The Challenges and Perils of Earthquake Prediction
Speaker: David Moecher
Date: Monday, April 8, 2013 at 6:30 p.m. Seating is limited. Reservations required.
Location: Davis Marksbury Building
Although the location and mechanism of most earthquakes are well known, predicting WHEN a major earthquake will occur with sufficient accuracy to prevent damage or loss of life is virtually impossible. We’ll consider why this is so difficult and examine the current technical limits of, and scientific disagreements about, earthquake prediction.
What’s the relevant science going on inside Earth? How are probability and statistics crucial to advancing our predictive capabilities? Why are the stakes increasing, to the degree that some seismologists go to prison? What’s the ongoing debate about Kentucky’s own New Madrid fault?
Review of Global Seismicity
Predicting earthquakes has been a goal of seismology for centuries. In spite of increasing understanding of how faults work and earthquakes are produced, predicting when a damaging earthquake will occur is still very challenging. The fundamental information for predicting earthquakes is the earthquake record of when and where earthquakes occur. This section summarizes the distribution of seismicity on earth.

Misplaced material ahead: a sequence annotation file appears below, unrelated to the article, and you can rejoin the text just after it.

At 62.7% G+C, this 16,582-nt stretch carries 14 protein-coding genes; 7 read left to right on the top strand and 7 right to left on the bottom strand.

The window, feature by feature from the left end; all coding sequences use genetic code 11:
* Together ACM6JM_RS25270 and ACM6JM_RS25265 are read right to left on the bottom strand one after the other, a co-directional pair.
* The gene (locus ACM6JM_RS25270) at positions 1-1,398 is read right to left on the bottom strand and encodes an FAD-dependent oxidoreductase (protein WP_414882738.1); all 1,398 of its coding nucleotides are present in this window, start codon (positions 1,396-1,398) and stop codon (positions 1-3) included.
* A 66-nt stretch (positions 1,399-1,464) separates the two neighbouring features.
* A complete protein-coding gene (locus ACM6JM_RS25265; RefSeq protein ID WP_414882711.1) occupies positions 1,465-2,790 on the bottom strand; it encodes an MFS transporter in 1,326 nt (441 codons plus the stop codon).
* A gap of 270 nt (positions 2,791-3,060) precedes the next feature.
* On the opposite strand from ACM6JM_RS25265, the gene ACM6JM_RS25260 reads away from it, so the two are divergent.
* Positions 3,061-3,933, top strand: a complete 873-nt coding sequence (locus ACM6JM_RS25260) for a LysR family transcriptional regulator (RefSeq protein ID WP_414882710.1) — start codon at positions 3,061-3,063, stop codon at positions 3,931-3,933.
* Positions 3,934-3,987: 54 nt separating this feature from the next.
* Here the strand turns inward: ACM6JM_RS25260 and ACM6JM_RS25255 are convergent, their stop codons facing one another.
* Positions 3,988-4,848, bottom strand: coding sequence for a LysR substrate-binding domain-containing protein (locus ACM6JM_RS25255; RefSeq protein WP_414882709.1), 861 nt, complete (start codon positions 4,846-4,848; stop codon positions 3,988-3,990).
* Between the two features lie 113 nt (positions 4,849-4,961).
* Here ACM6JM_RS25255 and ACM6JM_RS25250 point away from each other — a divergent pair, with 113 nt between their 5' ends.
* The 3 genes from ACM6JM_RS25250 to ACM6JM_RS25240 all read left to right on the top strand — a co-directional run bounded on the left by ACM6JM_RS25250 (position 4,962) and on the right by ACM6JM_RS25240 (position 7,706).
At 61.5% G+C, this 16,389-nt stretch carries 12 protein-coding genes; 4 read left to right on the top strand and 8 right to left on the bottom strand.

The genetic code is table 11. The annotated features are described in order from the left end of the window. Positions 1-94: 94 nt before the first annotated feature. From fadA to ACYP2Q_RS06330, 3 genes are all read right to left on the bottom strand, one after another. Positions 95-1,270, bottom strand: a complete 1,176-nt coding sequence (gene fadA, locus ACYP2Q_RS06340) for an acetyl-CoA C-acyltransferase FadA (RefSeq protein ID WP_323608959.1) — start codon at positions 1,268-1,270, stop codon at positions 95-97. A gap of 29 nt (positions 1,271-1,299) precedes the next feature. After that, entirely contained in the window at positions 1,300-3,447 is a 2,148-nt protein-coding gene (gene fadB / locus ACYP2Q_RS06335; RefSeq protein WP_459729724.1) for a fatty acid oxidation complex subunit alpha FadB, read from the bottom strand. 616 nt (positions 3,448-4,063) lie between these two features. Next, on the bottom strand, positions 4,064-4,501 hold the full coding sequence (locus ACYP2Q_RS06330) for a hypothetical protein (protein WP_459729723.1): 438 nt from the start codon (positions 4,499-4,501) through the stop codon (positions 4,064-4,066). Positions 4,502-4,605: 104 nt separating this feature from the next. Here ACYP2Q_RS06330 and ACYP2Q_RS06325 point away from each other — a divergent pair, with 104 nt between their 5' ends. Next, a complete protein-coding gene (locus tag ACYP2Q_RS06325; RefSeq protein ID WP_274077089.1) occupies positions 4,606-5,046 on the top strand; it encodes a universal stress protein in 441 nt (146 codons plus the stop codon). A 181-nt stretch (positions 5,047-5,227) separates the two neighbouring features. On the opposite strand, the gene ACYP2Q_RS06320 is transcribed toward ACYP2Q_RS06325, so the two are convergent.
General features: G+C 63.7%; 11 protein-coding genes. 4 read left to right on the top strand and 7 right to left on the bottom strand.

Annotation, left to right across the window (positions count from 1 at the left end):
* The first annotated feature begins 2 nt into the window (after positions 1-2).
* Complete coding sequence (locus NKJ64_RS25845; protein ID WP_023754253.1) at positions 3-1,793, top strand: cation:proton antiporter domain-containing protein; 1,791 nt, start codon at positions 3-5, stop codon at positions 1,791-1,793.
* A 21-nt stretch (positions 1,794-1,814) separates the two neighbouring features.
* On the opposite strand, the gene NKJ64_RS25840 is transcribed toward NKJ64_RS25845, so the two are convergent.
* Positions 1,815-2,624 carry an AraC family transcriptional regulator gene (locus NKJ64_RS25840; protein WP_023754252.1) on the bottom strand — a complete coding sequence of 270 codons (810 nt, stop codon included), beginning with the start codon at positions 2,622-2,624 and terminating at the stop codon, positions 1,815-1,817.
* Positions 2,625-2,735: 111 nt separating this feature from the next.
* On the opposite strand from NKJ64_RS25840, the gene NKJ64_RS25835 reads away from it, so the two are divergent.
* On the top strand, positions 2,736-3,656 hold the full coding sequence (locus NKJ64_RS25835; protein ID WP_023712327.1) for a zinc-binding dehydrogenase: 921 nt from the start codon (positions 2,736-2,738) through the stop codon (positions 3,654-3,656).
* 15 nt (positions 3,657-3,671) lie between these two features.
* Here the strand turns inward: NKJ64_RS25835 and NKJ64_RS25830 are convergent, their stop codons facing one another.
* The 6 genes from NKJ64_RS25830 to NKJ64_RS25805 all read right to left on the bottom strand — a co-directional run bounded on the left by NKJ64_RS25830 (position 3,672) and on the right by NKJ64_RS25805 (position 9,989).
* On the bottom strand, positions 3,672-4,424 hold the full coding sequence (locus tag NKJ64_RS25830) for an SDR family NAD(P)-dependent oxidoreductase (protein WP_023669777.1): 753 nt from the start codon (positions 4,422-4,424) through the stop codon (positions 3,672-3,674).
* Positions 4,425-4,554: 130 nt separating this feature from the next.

Fault Behavior and Complexities
This section discusses the approaches for understanding faulting and generation of earthquakes. Understanding faulting and earthquake generation is basic first semester physics, in particular understanding forces and friction, elastic behavior of crust and propagation of waves through matter. Understanding earthquakes also requires geologic examination of ancient faults and fault rocks that are now exposed at Earth’s surface.
Basics of Prediction and Risk Assessment
Past earthquake prediction efforts were based on several basic tenets (“the earthquake paradigm”) that are now being questioned by some seismologists. Earthquakes exhibit simple statistical distributions that can be used to understand their recurrence. Basic probability can be used to estimate earthquake recurrence intervals. Seismic risk is defined.
What’s New with New Madrid?
Surprisingly, the New Madrid seismic zone is considered as high of a seismic risk than the San Andreas Fault zone in California. This section highlights the apparent inconsistency with present estimates of seismic risk in the U.S. and Japan. Estimates of earthquake recurrence intervals can also be obtained from paleoseismology: evidence of prehistoric earthquakes preserved in the rock and sediment record.